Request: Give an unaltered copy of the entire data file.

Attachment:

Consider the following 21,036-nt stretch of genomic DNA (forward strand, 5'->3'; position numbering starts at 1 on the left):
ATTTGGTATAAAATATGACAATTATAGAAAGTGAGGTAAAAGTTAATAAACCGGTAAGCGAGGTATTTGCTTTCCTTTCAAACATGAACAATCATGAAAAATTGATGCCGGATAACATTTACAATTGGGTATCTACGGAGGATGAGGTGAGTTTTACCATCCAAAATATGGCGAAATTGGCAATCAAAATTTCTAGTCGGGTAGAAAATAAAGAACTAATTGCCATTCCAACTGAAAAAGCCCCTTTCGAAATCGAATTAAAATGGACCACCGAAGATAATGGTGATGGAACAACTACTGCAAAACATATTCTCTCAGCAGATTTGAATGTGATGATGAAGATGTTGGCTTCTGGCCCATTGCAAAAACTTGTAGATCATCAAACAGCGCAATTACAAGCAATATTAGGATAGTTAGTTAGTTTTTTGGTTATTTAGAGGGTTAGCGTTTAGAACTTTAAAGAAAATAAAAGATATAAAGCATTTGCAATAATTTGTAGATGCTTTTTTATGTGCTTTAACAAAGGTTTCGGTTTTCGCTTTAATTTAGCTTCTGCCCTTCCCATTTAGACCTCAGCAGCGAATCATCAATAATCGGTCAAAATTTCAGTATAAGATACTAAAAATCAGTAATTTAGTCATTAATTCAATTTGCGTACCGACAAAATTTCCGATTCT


Consider the following 21,036-nt stretch of genomic DNA (forward strand, 5'->3'; position numbering starts at 1 on the left):
ATTTGGTATAAAATATGACAATTATAGAAAGTGAGGTAAAAGTTAATAAACCGGTAAGCGAGGTATTTGCTTTCCTTTCAAACATGAACAATCATGAAAAATTGATGCCGGATAACATTTACAATTGGGTATCTACGGAGGATGAGGTGAGTTTTACCATCCAAAATATGGCGAAATTGGCAATCAAAATTTCTAGTCGGGTAGAAAATAAAGAACTAATTGCCATTCCAACTGAAAAAGCCCCTTTCGAAATCGAATTAAAATGGACCACCGAAGATAATGGTGATGGAACAACTACTGCAAAACATATTCTCTCAGCAGATTTGAATGTGATGATGAAGATGTTGGCTTCTGGCCCATTGCAAAAACTTGTAGATCATCAAACAGCGCAATTACAAGCAATATTAGGATAGTTAGTTAGTTTTTTGGTTATTTAGAGGGTTAGCGTTTAGAACTTTAAAGAAAATAAAAGATATAAAGCATTTGCAATAATTTGTAGATGCTTTTTTATGTGCTTTAACAAAGGTTTCGGTTTTCGCTTTAATTTAGCTTCTGCCCTTCCCATTTAGACCTCAGCAGCGAATCATCAATAATCGGTCAAAATTTCAGTATAAGATACTAAAAATCAGTAATTTAGTCATTAATTCAATTTGCGTACCGACAAAATTTCCGATTCT